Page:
Access to healthy and sustainable food is still far from a given for all people. Worldwide, 735 million people suffer from hunger, or 10 percent of the world’s population. The reasons for this are the consequences of the Covid 19 pandemic, conflicts such as the war in Ukraine, and the increasingly frequent weather extremes.

Today’s World Food Day in particular brings the issue of climate into focus, because global warming is exacerbating hunger in the world. To ensure healthy nutrition in times of climate crisis, we have published the brochure “Agrobiodiversity on the Plate.” In an interview, Kavita Gandhi, head of the SWISSAID coordination office in India, explains why agrobiodiversity is particularly important in the context of climate change.

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The situation in India

Kavita Gandhi, what climate changes are being observed in India?

Kavita Gandhi: Heat waves, cyclones and floods: Extreme weather events are on the rise. In addition, summers are starting early with temperatures reaching 47 degrees, while rainy seasons are getting shorter.

Global warming is exacerbating the problem of hunger. What are the reasons for this?

Farming families depend on rain, soil fertility and biodiversity to produce enough and live well. But heat waves, droughts, water shortages and increasing natural disasters are threatening agriculture: the growing season is getting shorter and shorter, and the quantity and quality of harvests are getting lower and lower. Despite hard work, thousands of smallholder farmers around the world are struggling to feed themselves.

Indice de la faim dans le monde : la malnutrition augmente

What is the hunger situation in India, a country of 1.4 billion people?

Hunger and malnutrition are chronic problems. Despite the government’s efforts, this year India is ranked low on the scale of the World Hunger Index women and children lack vitamins and iron, and most suffer from anemia. In the communities where we work, the challenge is to ensure that people eat enough vegetables, pulses and a little meat.

What support does SWISSAID provide for the Indian population?

To strengthen the resilience of agriculture and thus food security in the face of increasingly numerous and unpredictable climatic threats, we promote access to resistant seeds adapted to the local climate. We also promote crop diversity by reintroducing neglected or forgotten varieties.

Furthermore, SWISSAID increases the capacity of local cooperatives to manage forests and ponds: this allows communities dependent on these ecosystems to reclaim their livelihoods and diversify their incomes. In addition, we try to work with farming families to find measures to adapt to climate change, such as preserving traditional seeds, protecting crops or introducing agro-ecological practices.

World Hunger Index: Malnutrition on the rise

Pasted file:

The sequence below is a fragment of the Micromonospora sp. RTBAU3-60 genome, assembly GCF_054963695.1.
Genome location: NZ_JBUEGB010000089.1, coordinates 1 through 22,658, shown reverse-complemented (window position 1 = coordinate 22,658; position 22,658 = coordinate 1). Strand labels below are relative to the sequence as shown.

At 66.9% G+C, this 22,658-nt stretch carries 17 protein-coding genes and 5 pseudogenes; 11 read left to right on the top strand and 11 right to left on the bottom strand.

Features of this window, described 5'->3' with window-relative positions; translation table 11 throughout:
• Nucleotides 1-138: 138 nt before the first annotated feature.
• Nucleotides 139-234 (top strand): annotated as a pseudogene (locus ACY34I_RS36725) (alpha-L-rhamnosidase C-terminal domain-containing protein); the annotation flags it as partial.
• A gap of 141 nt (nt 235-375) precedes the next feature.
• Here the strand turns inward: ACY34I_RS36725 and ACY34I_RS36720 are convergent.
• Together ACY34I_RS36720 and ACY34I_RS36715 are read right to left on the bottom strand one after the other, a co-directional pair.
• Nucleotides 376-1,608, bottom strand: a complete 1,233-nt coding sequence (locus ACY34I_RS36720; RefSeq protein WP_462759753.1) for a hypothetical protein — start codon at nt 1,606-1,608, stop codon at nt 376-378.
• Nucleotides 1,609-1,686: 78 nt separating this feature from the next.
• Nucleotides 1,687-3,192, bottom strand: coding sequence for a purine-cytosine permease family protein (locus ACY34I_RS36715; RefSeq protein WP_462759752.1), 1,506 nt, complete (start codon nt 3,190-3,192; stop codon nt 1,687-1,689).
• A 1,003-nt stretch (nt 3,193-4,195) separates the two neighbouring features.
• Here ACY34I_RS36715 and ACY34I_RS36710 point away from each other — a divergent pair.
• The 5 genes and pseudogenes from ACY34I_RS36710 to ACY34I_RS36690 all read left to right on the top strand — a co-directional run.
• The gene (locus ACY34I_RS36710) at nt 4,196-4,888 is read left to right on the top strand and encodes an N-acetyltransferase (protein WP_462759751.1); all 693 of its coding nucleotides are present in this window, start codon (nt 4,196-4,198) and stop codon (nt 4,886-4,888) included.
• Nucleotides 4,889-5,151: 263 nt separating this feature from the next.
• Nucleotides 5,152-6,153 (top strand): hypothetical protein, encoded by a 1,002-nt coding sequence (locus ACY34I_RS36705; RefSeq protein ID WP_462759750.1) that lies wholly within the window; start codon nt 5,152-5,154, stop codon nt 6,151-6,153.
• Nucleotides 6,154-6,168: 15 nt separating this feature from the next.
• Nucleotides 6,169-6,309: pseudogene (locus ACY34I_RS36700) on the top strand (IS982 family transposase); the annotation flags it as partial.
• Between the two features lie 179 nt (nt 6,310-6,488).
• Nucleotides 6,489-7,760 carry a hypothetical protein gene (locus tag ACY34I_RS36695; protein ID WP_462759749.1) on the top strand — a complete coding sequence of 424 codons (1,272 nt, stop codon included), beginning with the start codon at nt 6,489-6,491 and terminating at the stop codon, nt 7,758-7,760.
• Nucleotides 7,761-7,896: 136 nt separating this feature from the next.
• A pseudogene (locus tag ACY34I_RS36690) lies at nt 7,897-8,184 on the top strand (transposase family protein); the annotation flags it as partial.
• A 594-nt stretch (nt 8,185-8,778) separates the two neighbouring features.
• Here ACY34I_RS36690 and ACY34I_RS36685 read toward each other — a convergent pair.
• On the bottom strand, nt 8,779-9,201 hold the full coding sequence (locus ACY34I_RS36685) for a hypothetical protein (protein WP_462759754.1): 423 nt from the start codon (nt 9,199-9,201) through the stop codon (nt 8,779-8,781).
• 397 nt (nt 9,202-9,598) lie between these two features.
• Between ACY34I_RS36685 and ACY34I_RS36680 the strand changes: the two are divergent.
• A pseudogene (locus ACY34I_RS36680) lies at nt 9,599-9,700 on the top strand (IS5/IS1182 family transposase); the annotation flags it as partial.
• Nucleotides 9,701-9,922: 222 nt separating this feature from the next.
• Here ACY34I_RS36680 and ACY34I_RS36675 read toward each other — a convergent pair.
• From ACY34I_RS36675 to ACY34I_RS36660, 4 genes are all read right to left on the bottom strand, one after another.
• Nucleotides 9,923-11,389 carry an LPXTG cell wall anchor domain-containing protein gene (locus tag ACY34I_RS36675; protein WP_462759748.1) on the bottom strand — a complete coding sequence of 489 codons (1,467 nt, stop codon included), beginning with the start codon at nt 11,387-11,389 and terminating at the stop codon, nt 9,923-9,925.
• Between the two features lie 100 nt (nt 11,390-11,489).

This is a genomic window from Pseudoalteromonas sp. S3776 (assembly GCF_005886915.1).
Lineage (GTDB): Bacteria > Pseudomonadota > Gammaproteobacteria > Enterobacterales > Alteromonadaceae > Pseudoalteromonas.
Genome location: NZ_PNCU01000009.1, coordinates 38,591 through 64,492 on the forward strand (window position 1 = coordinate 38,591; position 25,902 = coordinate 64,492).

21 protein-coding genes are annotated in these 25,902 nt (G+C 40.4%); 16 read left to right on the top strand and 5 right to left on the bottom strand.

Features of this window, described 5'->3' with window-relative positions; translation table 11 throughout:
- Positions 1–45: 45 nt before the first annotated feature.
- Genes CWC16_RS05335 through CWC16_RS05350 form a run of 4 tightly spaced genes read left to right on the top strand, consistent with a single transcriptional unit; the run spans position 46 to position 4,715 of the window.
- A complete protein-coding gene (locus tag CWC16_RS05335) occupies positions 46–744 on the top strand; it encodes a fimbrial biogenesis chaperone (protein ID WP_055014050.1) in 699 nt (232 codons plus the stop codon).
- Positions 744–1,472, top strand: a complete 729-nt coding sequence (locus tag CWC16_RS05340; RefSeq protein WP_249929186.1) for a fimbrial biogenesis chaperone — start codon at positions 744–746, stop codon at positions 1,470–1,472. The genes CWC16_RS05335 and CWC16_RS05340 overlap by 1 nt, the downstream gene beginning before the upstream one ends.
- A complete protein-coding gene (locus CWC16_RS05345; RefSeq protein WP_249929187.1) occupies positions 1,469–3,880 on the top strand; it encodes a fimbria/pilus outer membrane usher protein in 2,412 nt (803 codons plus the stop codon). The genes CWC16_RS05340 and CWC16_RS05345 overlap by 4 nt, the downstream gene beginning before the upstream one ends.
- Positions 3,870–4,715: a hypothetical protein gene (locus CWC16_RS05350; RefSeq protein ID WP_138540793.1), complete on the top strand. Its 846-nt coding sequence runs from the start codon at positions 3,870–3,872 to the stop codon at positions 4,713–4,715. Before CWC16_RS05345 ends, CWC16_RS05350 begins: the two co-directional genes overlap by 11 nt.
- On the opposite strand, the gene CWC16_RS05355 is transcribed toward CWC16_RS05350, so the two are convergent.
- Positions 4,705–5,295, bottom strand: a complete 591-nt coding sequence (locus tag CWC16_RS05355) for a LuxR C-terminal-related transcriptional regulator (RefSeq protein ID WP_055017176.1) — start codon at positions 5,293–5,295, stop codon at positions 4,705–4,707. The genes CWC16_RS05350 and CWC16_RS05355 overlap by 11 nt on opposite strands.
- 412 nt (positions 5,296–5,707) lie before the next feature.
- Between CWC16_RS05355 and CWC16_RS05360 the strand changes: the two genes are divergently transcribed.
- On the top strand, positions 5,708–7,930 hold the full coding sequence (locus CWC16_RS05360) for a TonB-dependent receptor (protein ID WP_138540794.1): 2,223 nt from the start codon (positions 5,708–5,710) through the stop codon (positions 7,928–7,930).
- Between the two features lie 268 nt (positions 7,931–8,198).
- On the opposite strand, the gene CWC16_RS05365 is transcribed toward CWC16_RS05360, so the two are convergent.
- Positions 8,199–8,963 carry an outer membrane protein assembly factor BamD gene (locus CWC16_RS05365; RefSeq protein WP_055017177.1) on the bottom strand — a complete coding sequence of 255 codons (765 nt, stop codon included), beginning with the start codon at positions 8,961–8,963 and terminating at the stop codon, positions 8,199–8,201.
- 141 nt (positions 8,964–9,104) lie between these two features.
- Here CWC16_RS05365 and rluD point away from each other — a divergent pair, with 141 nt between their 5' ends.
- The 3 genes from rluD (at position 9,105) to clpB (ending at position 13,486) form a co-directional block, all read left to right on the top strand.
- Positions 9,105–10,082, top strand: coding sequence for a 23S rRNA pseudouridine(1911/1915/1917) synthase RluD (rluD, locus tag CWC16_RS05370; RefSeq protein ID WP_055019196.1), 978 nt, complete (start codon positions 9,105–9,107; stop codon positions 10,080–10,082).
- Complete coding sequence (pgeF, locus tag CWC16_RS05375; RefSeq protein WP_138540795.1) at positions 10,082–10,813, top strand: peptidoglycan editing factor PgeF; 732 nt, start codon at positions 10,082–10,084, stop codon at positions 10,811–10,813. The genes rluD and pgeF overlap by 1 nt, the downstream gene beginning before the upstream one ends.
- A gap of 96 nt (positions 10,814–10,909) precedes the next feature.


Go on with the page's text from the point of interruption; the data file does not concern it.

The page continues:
Why does SWISSAID prefer the agroecology approach?

Because it is the key to adapting to climate change and fighting hunger: this approach is environmentally friendly, promotes soil and population health, and avoids the use of chemicals. Agroecology provides organic, local and seasonal food that is more diverse and of higher quality. It also preserves and promotes biodiversity.

To this end, SWISSAID has published a brochure entitled “Agrobiodiversity on the Plate“. Why is agrobiodiversity important?

Today, 75 percent of human food comes from just twelve plants and five animal species. In other words, our food system depends on very few varieties. A diverse diet is critical to our health and that of our planet. We see it: farms that combine crops, trees and animals prove more resilient to climate shocks and food insecurity.

About the brochure

Indice de la faim dans le monde 2023 : L'avenir de la jeune génération est menacé

What must the international community and Switzerland do to feed a growing world population under global warming conditions?

First of all, they urgently need to reduce their greenhouse gas emissions: Countries in the North are polluting the environment, while disadvantaged populations in the regions of the South are paying the highest price. The polluters of global warming must finance measures to adapt to climate change and share the knowledge about it. It is also essential that they change their eating habits to make them more climate-friendly.

World Hunger Index 2023: The future of the young generation is threatened


Successes of the Swiss Alliance against Hunger

On the occasion of World Food Day on October 16, the Swiss Alliance for Sustainable Nutrition Worldwide (Sufosec), of which SWISSAID is also a member, presented its first interim report. While hunger has again increased dramatically in recent years, the alliance of six Swiss international cooperation organizations has succeeded in noticeably improving food security in its program areas. The sustainable successes were achieved thanks to the promotion of agro-ecological methods in the areas, but also with the empowerment of local communities and women, as the key to more stable food systems.

About the Sufosec interim report (in German)